It has been heartwarming to read the warm responses to Rabbi Waxman’s post asking Beliefnet to reconsider its decision to cancel Virtual Talmud. Virtual Talmud offered an alternative model for internet communications: civil discourse pursued in postings over a time frame of days (rather than moments) predicated upon the belief in the value of and […]
After my last post, I received a number of responses asking me to flesh out and explain a little more what exactly I was trying to say about all this Jewish memory stuff. So with Yom Hashoah, Holocaust Remembrance Day, coming on April 25, I thought I would explain myself a little better.
There is a beautiful vignette told by Jorge Luis Borges, about a man named Funes whose life revolved around remembering. After many years of remembering everything, he finally “determined to reduce all of his experiences to some seventy thousand recollections, which he would later define numerically. Two considerations dissuaded him: the thought that the task was interminable and the thought that it was useless.”
Funes’ predicament points to just how all-consuming but ultimately unfulfilling memories can become. The obsession with memory is something all of us relate to. As the historian Y.H. Yerushalmi, author of Zachor: Jewish History and Jewish Memory, points out, the Hebrew word zachor appears in the Bible no less than 169 times.
Memory to be sure is not history. It is far more powerful, leaping over time periods and generating meaning from disparate human experiences and events. It collapses time. Many of us grew up in homes where the stories of Auschwitz and Egypt were historically intertwined. Pharaoh and Hitler were synonymous. For many, the lines between Hom Hashoah and Passover were a little blurry.
The Holocaust was constantly mentioned and remembered at ever seder table. We learned that in every generation evil exists and that each person is obligated, “chayyav,” to remember, but that in ever generation “bchol dor vador chayav adam lerot at atzmo keilu hu yatzah mimitzraim.” On this commandment those such as Maimonides claim that in every generation we must reenact our redemption from Egypt. In other words, remembering is not good enough; the story of Egypt and its message must become a present reality. Every year, this sentiment would be repeated over a few weeks later on Yom Hashoah. This year that present is the situation in Darfur, Sudan.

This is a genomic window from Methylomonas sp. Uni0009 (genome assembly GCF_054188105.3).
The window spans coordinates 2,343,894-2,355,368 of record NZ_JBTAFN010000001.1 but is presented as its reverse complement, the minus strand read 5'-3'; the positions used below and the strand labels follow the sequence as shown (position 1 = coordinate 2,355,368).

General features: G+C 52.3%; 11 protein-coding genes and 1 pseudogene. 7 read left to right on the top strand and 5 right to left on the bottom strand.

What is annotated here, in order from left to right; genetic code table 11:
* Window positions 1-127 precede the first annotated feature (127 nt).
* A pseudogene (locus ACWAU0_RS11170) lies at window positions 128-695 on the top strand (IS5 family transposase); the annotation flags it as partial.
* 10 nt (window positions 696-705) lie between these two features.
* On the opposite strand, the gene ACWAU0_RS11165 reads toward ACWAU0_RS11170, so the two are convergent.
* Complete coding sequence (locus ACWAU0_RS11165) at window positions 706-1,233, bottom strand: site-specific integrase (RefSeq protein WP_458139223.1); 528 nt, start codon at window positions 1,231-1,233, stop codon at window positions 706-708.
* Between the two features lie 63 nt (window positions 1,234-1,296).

Sometimes memory can be narcissistic. We forget about others because we are too busy remembering about ourselves and all that we have been through. The greatest insult to the memory of those who survived Auschwitz would not be failing to put up another museum, or another plaque in honor of someone, but rather failing to prevent it from happening again under our watch. All the museums and plaques in the world can’t make up for the taking of one innocent life. What “Never Forget” means is not never forget, but rather never forget to act.
We all lead busy lives, and everyday there is another tragedy. We are prudent in how we live life. As Abraham Joshua Heschel so aptly put it, “a prudent man is he who minds his business, who is busy making money, buying a new car, and being proud of his success in society. And who among us is not practical and prudent? Our conscience dwells secure, we cast the blame on inevitable Fate. The rhetoric of indifference is highly effective. It is extremely easy to adjust to other people’s suffering graciously.”
Few of us are prepared to hop on Air Sudan and start doing sit-ins singing “Kumbaya” in the sweltering heat of the African desert. But we can commit ourselves to going to the rally being held in Washington, D.C., on April 30 being sponsored by the American Jewish World Service and a coalition of faith groups. If you can not make it, please go on line to the American Jewish World Service website and help prevent the death of another hundred thousand.
If there is one thing that the movie Hotel Rwanda taught us it was that ordinary people can make a difference. I know all of you have packed schedules, but this is truly a shat hadchak, a time of grave danger. Human life is at stake.